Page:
The opportunities and risks in 2018

We predict that the global economic expansion will continue well into 2018. This is because the economic cycle has not yet fully matured in our view so, although it may be closer to the end than it is to the beginning, there is still some way left to go across all major economies.  We expect inflation to remain relatively low for the foreseeable future and, despite having reached a tipping point on interest rates, the monetary policies from most central banks remain relatively relaxed. 

Overall, globally the economic environment is still pretty positive, offering a good base from which companies can grow profits. This in turn will support the case for equity investment so we anticipate equity markets to reach new highs in 2018. Emerging market equities will most likely outperform the more established, developed markets. We especially like frontier markets including Vietnam and Bangladesh where the demographics are strong in these regions with a young population that is growing larger. This offers huge opportunities for growth and is diametrically opposed to western economies where, as is well documented, we have mature ageing populations. Other emerging markets we are keen on include Russia. We are holding equity positions here currently as valuations are looking especially cheap. 

We’ve seen a lot of good news coming out over the last few weeks – for example, the recent purchasing managers’ indices confirmed ongoing global economic strength. Solid data has also been coming out of the US with republican tax proposals going down well in commercial circles so, perhaps in spite of Trump’s perceived gaffes, American businesses are gaining confidence. Indeed, it has been mooted that smaller businesses in particular are being propped up by the expectation that they will soon be paying less tax in the US.

Aside from the US, we are expecting more good news to come out of China in 2018. China is a market that many eyes will be watching this coming year as some commentators have been predicting disaster for months, all to no avail. We believe China still has many good qualities underpinning the fundamental investment case so, provided this is not undermined by a build-up of debt within the system, we will be sticking for now.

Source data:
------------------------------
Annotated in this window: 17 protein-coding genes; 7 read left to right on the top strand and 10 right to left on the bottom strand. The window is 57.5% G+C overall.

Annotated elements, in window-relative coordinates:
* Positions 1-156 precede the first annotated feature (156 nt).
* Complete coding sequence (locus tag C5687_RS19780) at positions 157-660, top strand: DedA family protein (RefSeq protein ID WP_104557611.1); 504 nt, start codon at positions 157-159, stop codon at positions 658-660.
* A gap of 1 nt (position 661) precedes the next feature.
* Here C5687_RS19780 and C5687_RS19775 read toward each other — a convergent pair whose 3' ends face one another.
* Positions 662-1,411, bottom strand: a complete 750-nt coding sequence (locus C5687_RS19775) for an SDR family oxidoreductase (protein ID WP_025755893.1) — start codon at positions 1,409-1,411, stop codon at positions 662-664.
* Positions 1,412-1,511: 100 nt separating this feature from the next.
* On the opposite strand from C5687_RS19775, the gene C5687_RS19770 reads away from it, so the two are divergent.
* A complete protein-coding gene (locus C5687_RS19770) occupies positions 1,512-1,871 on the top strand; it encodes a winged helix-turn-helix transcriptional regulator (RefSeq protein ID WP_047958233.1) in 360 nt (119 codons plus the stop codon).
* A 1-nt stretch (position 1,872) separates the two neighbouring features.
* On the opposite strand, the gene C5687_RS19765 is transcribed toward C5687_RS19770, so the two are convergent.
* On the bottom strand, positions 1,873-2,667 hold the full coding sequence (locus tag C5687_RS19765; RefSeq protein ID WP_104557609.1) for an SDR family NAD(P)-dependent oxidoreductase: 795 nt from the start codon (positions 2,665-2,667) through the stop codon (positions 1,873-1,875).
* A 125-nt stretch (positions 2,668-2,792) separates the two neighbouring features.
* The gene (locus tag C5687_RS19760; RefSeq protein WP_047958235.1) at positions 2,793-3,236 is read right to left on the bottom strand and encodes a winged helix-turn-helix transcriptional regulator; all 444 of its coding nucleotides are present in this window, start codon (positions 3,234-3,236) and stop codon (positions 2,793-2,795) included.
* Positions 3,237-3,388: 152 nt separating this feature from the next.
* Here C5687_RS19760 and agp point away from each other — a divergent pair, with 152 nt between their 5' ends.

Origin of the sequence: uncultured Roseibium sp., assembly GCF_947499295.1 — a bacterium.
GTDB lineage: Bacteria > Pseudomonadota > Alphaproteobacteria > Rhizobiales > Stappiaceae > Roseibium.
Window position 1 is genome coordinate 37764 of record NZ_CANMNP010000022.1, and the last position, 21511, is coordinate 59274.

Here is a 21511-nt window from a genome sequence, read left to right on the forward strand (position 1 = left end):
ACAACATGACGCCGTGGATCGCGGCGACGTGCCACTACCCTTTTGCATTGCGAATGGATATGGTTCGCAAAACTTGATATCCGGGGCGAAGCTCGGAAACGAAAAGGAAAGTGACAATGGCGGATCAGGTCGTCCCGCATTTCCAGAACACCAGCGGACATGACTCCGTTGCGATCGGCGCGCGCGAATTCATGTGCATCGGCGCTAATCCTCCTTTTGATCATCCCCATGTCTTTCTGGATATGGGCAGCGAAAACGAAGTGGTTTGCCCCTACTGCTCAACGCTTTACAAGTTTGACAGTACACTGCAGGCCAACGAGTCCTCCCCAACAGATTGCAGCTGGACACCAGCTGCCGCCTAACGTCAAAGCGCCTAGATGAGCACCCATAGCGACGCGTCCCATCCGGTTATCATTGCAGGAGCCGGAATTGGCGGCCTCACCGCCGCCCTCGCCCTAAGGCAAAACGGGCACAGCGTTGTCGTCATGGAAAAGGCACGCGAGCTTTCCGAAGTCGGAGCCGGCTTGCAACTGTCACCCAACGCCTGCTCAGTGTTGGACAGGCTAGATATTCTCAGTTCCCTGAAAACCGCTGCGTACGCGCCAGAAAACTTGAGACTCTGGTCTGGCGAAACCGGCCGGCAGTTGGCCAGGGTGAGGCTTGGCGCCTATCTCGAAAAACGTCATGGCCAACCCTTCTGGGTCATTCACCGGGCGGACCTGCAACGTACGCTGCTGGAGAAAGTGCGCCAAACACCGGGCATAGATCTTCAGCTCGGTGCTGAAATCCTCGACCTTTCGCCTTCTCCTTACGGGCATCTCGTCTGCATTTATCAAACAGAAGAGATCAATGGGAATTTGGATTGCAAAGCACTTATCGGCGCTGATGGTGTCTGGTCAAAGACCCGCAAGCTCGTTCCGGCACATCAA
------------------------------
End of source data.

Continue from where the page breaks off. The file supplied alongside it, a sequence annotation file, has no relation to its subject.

-FTSE 100 winners and losers in 2017

In terms of investment themes, some areas have done better than others recently but the catch is that they have made certain markets start to look expensive. The United States is a good example of this effect with technology being the obvious culprit for pushing up prices. Technology firms have performed extremely well and proved very resilient, effectively propping up the entire large cap end of the US market and enabling the sector to outperform small caps by some margin. For 2018, we will want to see robust corporate earnings to justify the higher price tags here and companies that fail to deliver on earnings are likely to take a share price battering as punishment.

We believe that the opportunities presenting themselves for 2018 require an active approach to investment management rather than passive. Whilst we do like ETFs, we are avoiding them at the moment because we feel the current investment climate requires a selective attitude – simply buying the market isn’t going to cut it in 2018. Still, those investors who do spend time making considered stock picks should still prepare for more modest returns rather than ostentatious profits. Risks are also ever-present in the form of slowing growth, an uptick in inflation and unpredictable geopolitical risks. Trump’s spat with North Korea, Ukraine’s ongoing strife and - of course - Brexit are still bubbling away under the surface and could throw out stumbling blocks without warning during 2018.

Central banks could also tighten further in 2018 but, so far, have been measured in addressing how to unwind their balance sheets. However, sharper and faster than expected increases in interest rates are a real risk and some camps believe the market has underestimated just how fast the Federal Reserve will move when the time inevitably comes. Against this backdrop, we remain wary of anything other than very short dated and very high quality bonds.

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Finally, recent years have been a period of rapid disruption, and whilst we expect this to continue throughout 2018, challenges to established business models should throw up exciting opportunities. Amazon’s meteoric rise through one-click shopping and next day delivery has been an excellent example of disruption to the high street model. Just look at Toys R Us.  Some established brands are now in a very difficult position and must keep pace with technological changes if they are to survive. In our view, many retail brands have not done enough to counter the massive business losses to tech-based challengers. We would not be surprised to see more scalps taken from the high street in 2018.

Our view is that we find ourselves moving in to the New Year feeling reasonably optimistic, but with a healthy dose of caution. 2018’s opportunities can be exploited through an active management approach, but we feel investors must brace themselves to take higher potential risks for lower expected returns. In this environment, we find ourselves urging a degree of prudence and care in order to minimise the impact of any nasty shocks.

Richard Stammers is investment strategist at European Wealth Group.

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